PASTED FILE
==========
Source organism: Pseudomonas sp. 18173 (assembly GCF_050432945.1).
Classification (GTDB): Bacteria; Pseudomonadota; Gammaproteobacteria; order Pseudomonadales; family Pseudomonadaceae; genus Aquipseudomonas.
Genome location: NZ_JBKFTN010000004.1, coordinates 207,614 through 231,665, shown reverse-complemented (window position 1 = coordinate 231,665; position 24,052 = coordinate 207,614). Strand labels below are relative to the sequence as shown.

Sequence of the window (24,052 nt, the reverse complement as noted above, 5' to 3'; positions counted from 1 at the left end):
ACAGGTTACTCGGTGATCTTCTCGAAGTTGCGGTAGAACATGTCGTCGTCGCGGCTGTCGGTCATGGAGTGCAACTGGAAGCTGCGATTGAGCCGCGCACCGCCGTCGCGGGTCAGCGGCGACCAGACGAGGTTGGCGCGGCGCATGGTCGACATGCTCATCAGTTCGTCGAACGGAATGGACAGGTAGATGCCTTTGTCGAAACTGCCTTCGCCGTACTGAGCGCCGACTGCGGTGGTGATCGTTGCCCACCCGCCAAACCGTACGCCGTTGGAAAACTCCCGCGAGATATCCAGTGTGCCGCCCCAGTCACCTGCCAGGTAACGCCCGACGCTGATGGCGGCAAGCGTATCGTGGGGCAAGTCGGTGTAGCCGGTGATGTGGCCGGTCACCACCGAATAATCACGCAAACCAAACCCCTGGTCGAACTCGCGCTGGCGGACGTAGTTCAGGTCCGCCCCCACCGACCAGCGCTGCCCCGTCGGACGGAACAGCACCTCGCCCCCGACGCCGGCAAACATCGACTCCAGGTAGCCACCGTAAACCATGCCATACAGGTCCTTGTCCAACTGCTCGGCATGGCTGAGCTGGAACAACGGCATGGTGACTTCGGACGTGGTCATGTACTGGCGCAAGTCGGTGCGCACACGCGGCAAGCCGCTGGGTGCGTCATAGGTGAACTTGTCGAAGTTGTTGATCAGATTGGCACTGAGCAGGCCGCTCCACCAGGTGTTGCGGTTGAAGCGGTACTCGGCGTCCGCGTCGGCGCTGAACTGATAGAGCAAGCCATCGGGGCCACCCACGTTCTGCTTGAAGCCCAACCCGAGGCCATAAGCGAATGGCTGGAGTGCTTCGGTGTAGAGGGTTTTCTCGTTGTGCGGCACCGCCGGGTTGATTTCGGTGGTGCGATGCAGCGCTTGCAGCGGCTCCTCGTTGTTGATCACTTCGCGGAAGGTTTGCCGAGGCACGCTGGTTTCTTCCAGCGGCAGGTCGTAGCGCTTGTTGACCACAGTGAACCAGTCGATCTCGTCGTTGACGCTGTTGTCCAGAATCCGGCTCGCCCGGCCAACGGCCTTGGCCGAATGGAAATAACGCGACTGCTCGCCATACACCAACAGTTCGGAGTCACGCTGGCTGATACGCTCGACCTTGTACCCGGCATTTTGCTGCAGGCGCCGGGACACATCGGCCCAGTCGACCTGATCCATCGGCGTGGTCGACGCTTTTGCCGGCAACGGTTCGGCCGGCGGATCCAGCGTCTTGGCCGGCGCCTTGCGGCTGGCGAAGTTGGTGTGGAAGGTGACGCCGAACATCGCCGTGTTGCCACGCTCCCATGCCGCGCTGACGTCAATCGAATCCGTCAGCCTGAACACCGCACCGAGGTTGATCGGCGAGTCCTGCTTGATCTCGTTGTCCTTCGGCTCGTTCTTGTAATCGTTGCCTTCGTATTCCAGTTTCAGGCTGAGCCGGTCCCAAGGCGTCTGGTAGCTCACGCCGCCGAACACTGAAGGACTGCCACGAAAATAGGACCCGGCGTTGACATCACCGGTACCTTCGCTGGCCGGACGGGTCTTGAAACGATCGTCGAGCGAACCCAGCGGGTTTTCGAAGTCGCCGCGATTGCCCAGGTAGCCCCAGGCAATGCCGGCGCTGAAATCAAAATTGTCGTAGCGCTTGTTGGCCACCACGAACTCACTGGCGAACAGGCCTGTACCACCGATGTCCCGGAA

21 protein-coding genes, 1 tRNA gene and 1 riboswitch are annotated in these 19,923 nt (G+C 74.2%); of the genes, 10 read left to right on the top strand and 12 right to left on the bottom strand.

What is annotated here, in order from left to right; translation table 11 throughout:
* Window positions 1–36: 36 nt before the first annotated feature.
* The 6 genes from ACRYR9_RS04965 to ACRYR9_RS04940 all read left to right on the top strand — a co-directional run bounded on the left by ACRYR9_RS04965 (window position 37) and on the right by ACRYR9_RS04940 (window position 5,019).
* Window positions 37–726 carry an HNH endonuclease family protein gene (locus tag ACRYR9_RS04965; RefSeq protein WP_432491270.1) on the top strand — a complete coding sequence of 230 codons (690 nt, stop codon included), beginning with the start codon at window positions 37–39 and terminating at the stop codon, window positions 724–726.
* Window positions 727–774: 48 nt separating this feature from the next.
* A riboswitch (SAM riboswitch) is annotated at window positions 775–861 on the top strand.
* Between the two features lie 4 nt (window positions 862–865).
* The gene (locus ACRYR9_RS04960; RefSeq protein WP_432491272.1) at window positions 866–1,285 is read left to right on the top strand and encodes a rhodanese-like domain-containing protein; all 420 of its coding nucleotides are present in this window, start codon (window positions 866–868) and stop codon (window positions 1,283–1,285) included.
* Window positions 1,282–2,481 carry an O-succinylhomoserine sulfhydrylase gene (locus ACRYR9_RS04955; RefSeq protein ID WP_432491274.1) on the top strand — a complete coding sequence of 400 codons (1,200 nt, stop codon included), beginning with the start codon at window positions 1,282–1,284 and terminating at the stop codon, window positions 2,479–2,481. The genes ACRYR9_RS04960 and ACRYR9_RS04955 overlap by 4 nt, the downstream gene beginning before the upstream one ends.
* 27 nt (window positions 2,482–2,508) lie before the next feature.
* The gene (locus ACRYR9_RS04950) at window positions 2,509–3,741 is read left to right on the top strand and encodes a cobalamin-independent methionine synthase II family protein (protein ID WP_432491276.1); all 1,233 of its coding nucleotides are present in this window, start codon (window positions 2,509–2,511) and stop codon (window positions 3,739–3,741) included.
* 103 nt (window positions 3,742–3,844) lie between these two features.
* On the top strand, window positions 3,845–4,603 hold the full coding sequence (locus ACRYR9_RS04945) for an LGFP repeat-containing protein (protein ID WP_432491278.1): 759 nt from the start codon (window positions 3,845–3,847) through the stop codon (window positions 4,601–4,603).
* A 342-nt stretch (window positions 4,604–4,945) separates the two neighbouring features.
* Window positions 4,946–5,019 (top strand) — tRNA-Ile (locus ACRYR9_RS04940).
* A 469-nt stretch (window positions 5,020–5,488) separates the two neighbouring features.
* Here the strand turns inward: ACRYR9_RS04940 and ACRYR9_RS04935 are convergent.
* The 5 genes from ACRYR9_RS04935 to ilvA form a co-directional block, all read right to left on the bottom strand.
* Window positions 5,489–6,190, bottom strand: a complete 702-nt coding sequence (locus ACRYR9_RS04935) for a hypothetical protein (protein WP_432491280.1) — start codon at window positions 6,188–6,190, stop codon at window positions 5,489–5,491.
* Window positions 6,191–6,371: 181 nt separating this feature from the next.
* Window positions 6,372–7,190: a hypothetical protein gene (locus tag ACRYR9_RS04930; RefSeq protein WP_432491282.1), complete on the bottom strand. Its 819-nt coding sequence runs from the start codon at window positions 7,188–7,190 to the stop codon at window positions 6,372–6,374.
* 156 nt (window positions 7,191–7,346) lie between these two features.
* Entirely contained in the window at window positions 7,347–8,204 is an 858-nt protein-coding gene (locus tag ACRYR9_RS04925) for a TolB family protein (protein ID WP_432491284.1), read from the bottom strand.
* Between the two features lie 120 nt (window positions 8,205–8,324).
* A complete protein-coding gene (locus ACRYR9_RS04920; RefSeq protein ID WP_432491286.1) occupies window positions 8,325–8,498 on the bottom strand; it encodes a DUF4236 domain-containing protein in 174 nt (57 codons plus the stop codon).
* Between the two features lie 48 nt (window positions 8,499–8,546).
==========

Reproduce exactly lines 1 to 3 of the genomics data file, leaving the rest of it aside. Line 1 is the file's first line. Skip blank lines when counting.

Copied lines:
Source organism: Pseudomonas sp. 18173 (assembly GCF_050432945.1).
Classification (GTDB): Bacteria; Pseudomonadota; Gammaproteobacteria; order Pseudomonadales; family Pseudomonadaceae; genus Aquipseudomonas.
Genome location: NZ_JBKFTN010000004.1, coordinates 207,614 through 231,665, shown reverse-complemented (window position 1 = coordinate 231,665; position 24,052 = coordinate 207,614). Strand labels below are relative to the sequence as shown.